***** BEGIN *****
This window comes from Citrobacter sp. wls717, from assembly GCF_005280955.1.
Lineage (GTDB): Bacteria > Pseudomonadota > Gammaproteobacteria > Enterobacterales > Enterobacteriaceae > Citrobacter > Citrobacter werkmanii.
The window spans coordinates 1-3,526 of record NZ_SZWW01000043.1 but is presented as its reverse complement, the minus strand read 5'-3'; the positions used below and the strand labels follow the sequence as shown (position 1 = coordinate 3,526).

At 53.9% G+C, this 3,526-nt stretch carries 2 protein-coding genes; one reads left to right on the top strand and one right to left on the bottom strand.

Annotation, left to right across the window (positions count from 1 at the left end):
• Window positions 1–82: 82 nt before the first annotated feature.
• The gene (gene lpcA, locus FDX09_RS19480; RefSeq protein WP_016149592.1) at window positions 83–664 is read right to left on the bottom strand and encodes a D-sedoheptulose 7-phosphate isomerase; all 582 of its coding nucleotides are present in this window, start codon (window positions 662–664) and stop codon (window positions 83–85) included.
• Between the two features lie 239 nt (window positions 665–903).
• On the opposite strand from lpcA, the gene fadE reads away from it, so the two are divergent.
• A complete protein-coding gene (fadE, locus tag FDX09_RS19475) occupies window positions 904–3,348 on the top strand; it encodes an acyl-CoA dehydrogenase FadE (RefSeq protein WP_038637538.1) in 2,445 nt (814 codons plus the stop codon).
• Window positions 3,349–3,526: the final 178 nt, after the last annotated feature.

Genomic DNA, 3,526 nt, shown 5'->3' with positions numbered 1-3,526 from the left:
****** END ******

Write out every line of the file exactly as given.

This window comes from Citrobacter sp. wls717, from assembly GCF_005280955.1.
Lineage (GTDB): Bacteria > Pseudomonadota > Gammaproteobacteria > Enterobacterales > Enterobacteriaceae > Citrobacter > Citrobacter werkmanii.
The window spans coordinates 1-3,526 of record NZ_SZWW01000043.1 but is presented as its reverse complement, the minus strand read 5'-3'; the positions used below and the strand labels follow the sequence as shown (position 1 = coordinate 3,526).

At 53.9% G+C, this 3,526-nt stretch carries 2 protein-coding genes; one reads left to right on the top strand and one right to left on the bottom strand.

Annotation, left to right across the window (positions count from 1 at the left end):
• Window positions 1–82: 82 nt before the first annotated feature.
• The gene (gene lpcA, locus FDX09_RS19480; RefSeq protein WP_016149592.1) at window positions 83–664 is read right to left on the bottom strand and encodes a D-sedoheptulose 7-phosphate isomerase; all 582 of its coding nucleotides are present in this window, start codon (window positions 662–664) and stop codon (window positions 83–85) included.
• Between the two features lie 239 nt (window positions 665–903).
• On the opposite strand from lpcA, the gene fadE reads away from it, so the two are divergent.
• A complete protein-coding gene (fadE, locus tag FDX09_RS19475) occupies window positions 904–3,348 on the top strand; it encodes an acyl-CoA dehydrogenase FadE (RefSeq protein WP_038637538.1) in 2,445 nt (814 codons plus the stop codon).
• Window positions 3,349–3,526: the final 178 nt, after the last annotated feature.

Genomic DNA, 3,526 nt, shown 5'->3' with positions numbered 1-3,526 from the left: